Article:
INTRODUCTION Inverted follicular keratosis is a benign skin lesion that is common on the face and less frequently on the eyelids. It occurs in older individuals from the fifth decade on, and is considerably more common in males. It is frequently mistaken for a malignant tumor. These lesions arise from the infundibular epithelium of the hair follicle and therefore are related to epidermoid cysts. Inverted follicular keratosis may be an irritated form of seborrheic keratosis or verruca vulgaris.
CLINICAL PRESENTATION Inverted follicular keratosis presents as a small, solitary, well-demarcated, hyper-keratotic or wart-like keratotic mass most commonly on the upper eyelid and cheek, Rarely, it may be pigmented simulating a melanocytic tumor. This lesion may show scaling and exophytic projections presenting as a cutaneous horn. The lesion typically appears weeks to months before presentation, but sometimes may be present for many decades. Inverted follicular keratosis shows a growth pattern with epidermis extending over the base and sides of the lesion and then taking an abrupt inverted or downward turn towards the central epithelial mass.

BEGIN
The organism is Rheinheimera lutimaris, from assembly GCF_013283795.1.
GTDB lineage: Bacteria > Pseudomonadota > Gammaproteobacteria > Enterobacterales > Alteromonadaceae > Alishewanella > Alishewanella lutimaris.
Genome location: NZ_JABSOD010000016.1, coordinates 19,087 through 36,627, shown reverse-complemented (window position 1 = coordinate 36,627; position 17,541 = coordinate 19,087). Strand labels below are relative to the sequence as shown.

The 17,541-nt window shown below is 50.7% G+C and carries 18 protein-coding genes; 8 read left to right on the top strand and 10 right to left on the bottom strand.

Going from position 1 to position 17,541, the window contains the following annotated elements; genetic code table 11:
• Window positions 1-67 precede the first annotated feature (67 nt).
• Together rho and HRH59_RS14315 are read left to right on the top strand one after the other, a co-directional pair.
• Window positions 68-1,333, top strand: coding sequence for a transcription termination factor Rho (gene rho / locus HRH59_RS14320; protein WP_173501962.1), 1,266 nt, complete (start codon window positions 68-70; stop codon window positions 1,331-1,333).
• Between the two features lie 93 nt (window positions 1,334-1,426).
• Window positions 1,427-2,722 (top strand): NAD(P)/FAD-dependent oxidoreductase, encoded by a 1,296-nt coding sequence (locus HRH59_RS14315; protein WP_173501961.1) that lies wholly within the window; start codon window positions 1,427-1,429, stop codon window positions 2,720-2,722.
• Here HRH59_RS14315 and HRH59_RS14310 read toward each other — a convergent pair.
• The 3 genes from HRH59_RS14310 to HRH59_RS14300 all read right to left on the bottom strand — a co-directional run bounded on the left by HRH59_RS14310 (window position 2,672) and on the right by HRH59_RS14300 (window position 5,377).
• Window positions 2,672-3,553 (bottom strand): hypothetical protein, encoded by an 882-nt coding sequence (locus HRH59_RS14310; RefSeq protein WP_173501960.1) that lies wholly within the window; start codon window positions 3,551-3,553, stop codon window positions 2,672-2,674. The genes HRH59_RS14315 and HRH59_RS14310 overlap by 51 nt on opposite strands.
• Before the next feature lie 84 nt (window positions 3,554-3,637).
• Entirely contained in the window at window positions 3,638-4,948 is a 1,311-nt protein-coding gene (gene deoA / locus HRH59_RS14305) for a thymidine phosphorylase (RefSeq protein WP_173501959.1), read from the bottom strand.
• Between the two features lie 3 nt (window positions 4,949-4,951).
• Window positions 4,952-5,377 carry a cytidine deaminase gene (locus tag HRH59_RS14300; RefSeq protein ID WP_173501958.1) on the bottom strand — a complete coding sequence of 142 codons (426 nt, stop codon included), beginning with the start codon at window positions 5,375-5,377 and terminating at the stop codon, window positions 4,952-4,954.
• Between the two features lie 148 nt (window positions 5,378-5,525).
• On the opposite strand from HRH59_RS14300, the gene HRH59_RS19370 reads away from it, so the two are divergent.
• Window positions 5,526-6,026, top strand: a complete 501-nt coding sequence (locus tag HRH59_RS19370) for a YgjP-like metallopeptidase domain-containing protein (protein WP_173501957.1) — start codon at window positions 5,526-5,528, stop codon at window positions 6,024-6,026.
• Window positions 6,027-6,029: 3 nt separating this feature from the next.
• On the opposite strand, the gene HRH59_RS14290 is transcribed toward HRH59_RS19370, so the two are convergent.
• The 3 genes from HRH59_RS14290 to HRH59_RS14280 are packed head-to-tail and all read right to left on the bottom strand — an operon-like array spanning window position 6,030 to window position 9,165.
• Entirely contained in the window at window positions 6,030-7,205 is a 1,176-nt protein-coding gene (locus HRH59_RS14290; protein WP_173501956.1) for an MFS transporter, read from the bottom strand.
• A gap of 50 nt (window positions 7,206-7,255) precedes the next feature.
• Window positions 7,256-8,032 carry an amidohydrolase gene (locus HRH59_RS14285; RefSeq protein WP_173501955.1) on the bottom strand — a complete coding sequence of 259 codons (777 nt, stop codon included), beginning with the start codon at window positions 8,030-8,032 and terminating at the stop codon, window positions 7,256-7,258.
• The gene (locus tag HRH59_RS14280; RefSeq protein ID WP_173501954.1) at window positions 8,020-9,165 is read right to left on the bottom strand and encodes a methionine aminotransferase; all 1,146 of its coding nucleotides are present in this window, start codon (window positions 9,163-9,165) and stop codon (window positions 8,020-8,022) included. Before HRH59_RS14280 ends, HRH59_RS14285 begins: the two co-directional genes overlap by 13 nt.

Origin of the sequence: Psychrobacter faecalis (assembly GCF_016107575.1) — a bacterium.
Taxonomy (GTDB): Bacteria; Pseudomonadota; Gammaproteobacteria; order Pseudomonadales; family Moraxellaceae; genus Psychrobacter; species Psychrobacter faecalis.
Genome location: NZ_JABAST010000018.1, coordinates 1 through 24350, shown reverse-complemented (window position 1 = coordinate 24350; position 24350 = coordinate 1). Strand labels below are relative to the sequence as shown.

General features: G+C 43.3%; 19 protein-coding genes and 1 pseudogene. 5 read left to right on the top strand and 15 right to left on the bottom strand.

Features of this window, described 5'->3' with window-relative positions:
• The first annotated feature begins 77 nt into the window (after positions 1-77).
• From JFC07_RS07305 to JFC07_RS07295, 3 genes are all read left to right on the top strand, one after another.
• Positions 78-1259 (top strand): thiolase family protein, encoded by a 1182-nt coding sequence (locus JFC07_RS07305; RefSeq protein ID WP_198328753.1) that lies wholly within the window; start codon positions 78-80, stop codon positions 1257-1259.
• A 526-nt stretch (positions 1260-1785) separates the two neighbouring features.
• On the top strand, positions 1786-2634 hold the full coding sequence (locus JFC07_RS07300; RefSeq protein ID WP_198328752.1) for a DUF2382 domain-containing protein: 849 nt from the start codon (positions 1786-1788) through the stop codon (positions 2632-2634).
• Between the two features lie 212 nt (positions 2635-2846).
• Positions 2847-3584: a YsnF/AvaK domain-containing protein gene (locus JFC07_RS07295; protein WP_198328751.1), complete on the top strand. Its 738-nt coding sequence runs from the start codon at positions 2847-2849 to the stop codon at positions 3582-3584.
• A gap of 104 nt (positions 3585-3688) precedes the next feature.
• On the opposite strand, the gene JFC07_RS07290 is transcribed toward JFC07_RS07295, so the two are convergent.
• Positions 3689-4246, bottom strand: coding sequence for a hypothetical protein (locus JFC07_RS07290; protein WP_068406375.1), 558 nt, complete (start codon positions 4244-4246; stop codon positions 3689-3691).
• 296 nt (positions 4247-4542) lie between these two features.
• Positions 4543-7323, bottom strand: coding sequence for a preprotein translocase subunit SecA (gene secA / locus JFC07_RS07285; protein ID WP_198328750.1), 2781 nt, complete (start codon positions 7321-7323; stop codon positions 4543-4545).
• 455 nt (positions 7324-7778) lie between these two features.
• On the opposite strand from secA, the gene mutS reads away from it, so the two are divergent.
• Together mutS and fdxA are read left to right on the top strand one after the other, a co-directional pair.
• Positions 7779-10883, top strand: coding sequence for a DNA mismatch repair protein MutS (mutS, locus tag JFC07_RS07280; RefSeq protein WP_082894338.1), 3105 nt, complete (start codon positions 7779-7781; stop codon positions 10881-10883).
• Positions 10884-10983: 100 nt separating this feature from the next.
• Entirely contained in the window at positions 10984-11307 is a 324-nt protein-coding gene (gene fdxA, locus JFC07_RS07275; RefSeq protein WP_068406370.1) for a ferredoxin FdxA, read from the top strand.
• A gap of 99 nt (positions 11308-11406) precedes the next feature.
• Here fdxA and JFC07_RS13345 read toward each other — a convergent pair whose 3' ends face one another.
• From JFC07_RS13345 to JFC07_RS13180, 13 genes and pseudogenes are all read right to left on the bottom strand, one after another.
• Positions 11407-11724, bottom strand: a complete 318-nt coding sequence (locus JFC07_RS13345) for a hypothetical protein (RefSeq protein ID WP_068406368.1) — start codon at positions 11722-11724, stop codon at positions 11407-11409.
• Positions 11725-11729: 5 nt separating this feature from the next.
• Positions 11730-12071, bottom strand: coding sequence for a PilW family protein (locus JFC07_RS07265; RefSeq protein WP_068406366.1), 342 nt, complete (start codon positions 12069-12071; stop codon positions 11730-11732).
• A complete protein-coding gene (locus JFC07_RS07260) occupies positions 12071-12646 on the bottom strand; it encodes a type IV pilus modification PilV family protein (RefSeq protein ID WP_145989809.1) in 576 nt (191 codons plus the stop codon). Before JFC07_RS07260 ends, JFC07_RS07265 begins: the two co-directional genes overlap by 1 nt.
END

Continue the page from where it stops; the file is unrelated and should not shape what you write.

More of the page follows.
HISTOPATHOLOGY This lesion resembles seborrheic keratosis except that the proliferating epidermis protrudes into the dermis instead of being exophytic. It is often classified as a subtype of seborrheic keratosis, distinguished by its endophytic growth and the presence of whorls of maturing squamous epithelial cells ("squamous eddies," illustrated on p. 47). There are variable numbers of horn cysts, and there may be an intense infiltrate of chronic inflammatory cells, as seen in the photomicrograph on the left.
DIFFERENTIAL DIAGNOSIS The differential diagnosis includes verruca vulgaris, papilloma, senile keratosis, seborrheic keratosis, cutaneous horn, keratoacanthoma, and squamous cell carcinoma.
TREATMENT Complete surgical excision is recommended, as recurrences are common with incomplete removal.
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